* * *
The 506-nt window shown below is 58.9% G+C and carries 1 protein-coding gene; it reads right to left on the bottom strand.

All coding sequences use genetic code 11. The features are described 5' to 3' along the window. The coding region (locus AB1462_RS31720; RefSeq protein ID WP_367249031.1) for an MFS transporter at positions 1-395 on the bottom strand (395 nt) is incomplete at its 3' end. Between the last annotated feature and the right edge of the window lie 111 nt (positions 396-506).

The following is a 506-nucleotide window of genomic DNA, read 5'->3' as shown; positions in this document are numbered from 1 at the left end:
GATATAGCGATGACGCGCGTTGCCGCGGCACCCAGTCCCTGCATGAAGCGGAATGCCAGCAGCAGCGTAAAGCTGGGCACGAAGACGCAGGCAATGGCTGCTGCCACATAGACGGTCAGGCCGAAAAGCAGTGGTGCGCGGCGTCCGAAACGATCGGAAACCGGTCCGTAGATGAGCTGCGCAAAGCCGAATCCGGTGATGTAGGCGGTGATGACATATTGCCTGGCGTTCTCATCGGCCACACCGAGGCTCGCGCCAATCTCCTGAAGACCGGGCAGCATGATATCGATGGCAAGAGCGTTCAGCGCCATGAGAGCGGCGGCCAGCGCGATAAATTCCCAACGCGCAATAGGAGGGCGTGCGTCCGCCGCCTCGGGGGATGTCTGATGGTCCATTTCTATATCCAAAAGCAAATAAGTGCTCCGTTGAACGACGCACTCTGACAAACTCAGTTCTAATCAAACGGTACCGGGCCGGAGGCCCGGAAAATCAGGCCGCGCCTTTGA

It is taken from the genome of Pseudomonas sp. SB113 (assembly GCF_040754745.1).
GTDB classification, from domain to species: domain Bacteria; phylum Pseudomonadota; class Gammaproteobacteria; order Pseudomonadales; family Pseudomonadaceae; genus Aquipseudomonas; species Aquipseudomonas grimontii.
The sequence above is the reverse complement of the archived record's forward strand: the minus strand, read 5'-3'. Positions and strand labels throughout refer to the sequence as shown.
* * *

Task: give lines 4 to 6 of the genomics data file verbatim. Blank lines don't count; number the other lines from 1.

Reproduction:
GATATAGCGATGACGCGCGTTGCCGCGGCACCCAGTCCCTGCATGAAGCGGAATGCCAGCAGCAGCGTAAAGCTGGGCACGAAGACGCAGGCAATGGCTGCTGCCACATAGACGGTCAGGCCGAAAAGCAGTGGTGCGCGGCGTCCGAAACGATCGGAAACCGGTCCGTAGATGAGCTGCGCAAAGCCGAATCCGGTGATGTAGGCGGTGATGACATATTGCCTGGCGTTCTCATCGGCCACACCGAGGCTCGCGCCAATCTCCTGAAGACCGGGCAGCATGATATCGATGGCAAGAGCGTTCAGCGCCATGAGAGCGGCGGCCAGCGCGATAAATTCCCAACGCGCAATAGGAGGGCGTGCGTCCGCCGCCTCGGGGGATGTCTGATGGTCCATTTCTATATCCAAAAGCAAATAAGTGCTCCGTTGAACGACGCACTCTGACAAACTCAGTTCTAATCAAACGGTACCGGGCCGGAGGCCCGGAAAATCAGGCCGCGCCTTTGA

It is taken from the genome of Pseudomonas sp. SB113 (assembly GCF_040754745.1).
GTDB classification, from domain to species: domain Bacteria; phylum Pseudomonadota; class Gammaproteobacteria; order Pseudomonadales; family Pseudomonadaceae; genus Aquipseudomonas; species Aquipseudomonas grimontii.